Thursday, February 19, 2009

Phones have a way to go before matching paper's touch and feel

I have previously commented on the (possible) connection between the look and feel of touch screen phones and their ability to provide a substitute for - or alternative to - the look and feel of paper, especially where magazines are concerned.

Now a survey by has confirmed that not just any old touch screen will do. The iPhone and LG's KC910 are the only two models that achieve high ratings. Charles Arthur summarises the findings well in today's Guardian Technology section.

What does this mean for the mobile magazine? I guess that until other phones achieve the same usability as the iPhone and the KC910 that take up will be limited, and that of those two the iPhone must be hands down winner not only because it has sold so well but because it has a direct link to iTunes and the AppStore, which between them provide an easy route to market for both producers (not just of magazines, of course) and consumers.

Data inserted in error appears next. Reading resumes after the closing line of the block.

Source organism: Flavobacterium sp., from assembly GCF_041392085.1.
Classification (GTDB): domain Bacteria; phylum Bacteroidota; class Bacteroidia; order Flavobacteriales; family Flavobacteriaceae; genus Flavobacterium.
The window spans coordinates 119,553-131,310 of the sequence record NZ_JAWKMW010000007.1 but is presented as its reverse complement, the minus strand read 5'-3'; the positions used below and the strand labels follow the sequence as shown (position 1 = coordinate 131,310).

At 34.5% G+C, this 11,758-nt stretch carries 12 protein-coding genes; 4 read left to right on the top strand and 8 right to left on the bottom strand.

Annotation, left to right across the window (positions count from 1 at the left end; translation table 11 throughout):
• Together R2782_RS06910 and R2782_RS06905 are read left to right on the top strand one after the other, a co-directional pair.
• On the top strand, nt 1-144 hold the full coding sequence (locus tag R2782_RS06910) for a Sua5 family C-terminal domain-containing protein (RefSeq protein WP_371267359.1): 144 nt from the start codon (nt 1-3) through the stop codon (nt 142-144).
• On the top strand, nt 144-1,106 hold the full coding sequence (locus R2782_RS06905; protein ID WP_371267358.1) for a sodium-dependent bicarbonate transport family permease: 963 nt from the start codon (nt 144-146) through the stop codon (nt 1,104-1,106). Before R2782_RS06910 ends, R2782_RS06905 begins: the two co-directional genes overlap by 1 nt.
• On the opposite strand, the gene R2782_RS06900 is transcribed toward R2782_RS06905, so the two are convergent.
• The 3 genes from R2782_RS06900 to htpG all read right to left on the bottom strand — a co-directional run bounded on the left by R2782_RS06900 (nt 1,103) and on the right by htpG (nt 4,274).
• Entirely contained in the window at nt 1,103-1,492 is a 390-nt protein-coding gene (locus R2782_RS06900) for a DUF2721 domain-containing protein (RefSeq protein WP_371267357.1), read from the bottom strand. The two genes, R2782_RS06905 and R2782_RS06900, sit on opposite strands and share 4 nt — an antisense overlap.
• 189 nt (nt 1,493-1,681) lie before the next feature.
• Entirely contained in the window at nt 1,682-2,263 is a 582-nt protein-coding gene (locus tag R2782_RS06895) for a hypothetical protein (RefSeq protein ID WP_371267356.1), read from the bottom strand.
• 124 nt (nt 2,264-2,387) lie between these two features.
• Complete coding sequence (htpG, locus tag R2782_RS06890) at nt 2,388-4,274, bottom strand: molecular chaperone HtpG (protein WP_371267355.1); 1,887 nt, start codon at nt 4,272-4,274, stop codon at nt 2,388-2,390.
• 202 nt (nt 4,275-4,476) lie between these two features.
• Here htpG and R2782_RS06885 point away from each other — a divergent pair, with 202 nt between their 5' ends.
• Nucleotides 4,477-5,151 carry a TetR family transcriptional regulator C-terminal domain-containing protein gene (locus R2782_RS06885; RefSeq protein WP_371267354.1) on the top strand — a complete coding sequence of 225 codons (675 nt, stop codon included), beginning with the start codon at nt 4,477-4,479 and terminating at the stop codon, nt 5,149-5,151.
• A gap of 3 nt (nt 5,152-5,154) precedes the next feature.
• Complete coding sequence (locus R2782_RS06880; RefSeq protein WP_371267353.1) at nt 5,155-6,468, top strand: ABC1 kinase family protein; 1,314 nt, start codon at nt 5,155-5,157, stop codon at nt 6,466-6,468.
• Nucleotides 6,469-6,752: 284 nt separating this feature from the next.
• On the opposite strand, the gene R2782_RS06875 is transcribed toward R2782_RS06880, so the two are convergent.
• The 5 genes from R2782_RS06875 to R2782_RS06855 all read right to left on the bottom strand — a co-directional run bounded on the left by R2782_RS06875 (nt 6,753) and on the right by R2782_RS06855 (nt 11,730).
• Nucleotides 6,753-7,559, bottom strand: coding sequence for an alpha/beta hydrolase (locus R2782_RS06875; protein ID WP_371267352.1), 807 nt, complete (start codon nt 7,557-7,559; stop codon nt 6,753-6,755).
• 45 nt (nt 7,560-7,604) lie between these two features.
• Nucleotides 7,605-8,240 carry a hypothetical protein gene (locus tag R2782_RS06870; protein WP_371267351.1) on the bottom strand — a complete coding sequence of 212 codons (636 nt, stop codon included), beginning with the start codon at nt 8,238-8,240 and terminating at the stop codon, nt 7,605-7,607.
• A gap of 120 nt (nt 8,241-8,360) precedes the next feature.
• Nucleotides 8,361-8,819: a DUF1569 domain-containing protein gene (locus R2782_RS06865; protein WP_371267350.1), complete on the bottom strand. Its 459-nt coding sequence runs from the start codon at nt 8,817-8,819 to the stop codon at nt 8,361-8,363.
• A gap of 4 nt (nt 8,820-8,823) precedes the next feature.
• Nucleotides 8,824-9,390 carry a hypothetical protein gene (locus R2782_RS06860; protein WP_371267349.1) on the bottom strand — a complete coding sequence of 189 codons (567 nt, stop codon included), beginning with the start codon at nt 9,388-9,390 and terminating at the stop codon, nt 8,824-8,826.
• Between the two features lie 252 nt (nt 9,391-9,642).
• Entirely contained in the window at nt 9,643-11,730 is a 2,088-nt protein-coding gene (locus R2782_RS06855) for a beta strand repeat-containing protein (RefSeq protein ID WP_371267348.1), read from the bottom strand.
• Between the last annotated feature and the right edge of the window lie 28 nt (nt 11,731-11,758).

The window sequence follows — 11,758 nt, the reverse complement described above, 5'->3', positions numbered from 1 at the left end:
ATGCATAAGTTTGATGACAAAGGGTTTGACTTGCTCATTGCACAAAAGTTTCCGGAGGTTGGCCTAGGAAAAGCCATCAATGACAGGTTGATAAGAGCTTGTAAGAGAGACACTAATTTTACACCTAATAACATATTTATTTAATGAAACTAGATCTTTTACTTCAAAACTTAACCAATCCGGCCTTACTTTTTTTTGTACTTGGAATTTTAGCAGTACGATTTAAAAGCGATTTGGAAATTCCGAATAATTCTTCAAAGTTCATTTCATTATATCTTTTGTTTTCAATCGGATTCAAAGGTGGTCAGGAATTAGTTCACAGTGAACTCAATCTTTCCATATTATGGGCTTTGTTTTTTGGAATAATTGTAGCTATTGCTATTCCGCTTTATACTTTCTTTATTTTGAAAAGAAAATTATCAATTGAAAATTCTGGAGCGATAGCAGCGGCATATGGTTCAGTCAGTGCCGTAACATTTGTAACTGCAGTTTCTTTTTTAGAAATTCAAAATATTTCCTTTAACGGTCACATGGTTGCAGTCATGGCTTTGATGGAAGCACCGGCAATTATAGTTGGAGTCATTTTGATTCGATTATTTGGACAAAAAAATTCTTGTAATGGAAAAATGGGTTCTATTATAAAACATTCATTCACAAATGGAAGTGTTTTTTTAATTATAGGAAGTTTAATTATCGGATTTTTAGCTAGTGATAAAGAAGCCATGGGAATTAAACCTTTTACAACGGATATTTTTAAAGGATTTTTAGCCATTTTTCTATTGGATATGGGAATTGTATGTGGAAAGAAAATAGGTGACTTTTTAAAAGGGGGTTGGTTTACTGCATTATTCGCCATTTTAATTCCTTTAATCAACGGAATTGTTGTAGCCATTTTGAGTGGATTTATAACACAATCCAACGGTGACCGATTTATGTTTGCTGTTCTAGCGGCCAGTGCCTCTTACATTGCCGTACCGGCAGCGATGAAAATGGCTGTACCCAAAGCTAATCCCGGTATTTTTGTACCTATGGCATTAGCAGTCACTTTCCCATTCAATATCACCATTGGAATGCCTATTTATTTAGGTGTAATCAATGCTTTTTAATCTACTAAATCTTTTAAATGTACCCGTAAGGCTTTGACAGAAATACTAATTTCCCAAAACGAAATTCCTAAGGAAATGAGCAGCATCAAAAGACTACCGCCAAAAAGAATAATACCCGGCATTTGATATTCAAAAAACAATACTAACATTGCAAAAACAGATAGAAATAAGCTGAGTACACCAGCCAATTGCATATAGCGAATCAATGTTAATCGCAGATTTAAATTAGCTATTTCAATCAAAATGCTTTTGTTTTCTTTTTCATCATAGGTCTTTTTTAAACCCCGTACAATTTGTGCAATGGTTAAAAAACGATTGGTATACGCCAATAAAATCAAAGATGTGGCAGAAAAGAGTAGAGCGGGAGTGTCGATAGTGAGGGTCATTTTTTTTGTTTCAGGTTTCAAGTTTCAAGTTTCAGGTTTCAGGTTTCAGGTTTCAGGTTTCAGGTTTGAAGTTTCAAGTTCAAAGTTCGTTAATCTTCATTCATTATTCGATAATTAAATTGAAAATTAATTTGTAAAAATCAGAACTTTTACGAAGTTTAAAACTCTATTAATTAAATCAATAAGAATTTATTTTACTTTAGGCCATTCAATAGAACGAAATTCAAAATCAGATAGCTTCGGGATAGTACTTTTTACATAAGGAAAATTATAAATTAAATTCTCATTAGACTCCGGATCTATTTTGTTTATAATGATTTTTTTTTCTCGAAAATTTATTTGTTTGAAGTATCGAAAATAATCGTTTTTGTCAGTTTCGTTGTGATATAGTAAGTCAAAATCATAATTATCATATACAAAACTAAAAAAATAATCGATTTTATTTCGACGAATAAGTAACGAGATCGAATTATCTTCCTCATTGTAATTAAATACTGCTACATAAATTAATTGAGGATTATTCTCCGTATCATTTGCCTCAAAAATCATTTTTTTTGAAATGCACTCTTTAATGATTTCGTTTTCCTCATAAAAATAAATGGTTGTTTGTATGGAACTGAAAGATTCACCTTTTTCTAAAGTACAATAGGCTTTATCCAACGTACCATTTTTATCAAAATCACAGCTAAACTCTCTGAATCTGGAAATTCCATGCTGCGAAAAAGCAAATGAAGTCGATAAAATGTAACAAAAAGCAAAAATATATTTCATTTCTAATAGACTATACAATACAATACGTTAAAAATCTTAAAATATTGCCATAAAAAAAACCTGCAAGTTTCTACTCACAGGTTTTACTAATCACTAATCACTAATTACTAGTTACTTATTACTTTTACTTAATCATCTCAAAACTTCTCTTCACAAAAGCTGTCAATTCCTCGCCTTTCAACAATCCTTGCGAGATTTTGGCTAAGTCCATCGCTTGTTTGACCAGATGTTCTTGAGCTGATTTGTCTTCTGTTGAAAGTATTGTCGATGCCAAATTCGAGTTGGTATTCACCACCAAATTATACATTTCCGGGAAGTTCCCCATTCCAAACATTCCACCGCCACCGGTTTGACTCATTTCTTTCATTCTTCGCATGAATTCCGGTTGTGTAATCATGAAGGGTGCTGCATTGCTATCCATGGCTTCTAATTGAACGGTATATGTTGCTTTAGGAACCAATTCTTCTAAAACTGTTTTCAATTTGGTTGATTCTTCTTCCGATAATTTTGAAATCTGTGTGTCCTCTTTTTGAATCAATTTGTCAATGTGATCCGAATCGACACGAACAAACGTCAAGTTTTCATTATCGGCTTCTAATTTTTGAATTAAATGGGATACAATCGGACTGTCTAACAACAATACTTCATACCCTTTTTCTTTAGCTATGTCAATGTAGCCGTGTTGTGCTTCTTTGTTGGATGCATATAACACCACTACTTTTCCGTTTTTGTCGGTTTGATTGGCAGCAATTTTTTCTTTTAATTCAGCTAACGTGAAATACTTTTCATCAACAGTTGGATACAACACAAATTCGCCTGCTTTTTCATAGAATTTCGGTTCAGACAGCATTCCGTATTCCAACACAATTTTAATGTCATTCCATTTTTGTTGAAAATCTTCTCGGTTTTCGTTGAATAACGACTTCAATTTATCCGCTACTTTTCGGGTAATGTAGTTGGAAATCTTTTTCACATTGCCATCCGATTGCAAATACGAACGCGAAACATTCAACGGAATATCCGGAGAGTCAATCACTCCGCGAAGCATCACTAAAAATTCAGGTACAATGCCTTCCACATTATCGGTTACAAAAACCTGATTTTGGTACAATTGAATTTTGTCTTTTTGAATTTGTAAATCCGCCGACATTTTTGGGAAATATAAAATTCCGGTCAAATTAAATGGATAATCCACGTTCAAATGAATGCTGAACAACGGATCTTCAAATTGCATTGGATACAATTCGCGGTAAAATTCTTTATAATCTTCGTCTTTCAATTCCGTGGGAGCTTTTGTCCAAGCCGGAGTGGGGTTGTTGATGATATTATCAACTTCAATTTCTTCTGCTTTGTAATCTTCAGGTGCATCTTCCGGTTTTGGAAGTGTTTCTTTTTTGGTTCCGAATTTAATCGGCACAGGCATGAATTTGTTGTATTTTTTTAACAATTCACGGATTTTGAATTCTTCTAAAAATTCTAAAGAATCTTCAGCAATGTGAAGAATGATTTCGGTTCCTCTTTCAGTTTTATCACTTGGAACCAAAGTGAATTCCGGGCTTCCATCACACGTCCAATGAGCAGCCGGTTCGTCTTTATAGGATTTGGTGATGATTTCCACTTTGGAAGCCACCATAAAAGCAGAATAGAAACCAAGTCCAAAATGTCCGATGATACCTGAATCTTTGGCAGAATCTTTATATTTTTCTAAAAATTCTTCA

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If you look at an app like Stanza on iPhone you get a feel for what magazine or book-like content can be like on mobile devices. The key is simply to have the biggest the touch screen functionality not only adds a tactile element (almost like turning a page) but also makes possible the largest viewing area within the form factor.

I'm impressed with Stanza but still find it hard to turn to an electronic device for relaxation after a day working in front of the computer; therein lies the problem for me with the proposition of electronic books and mags. Also it seems the cost of commercial media does not especially reflect the saving in print cost either.

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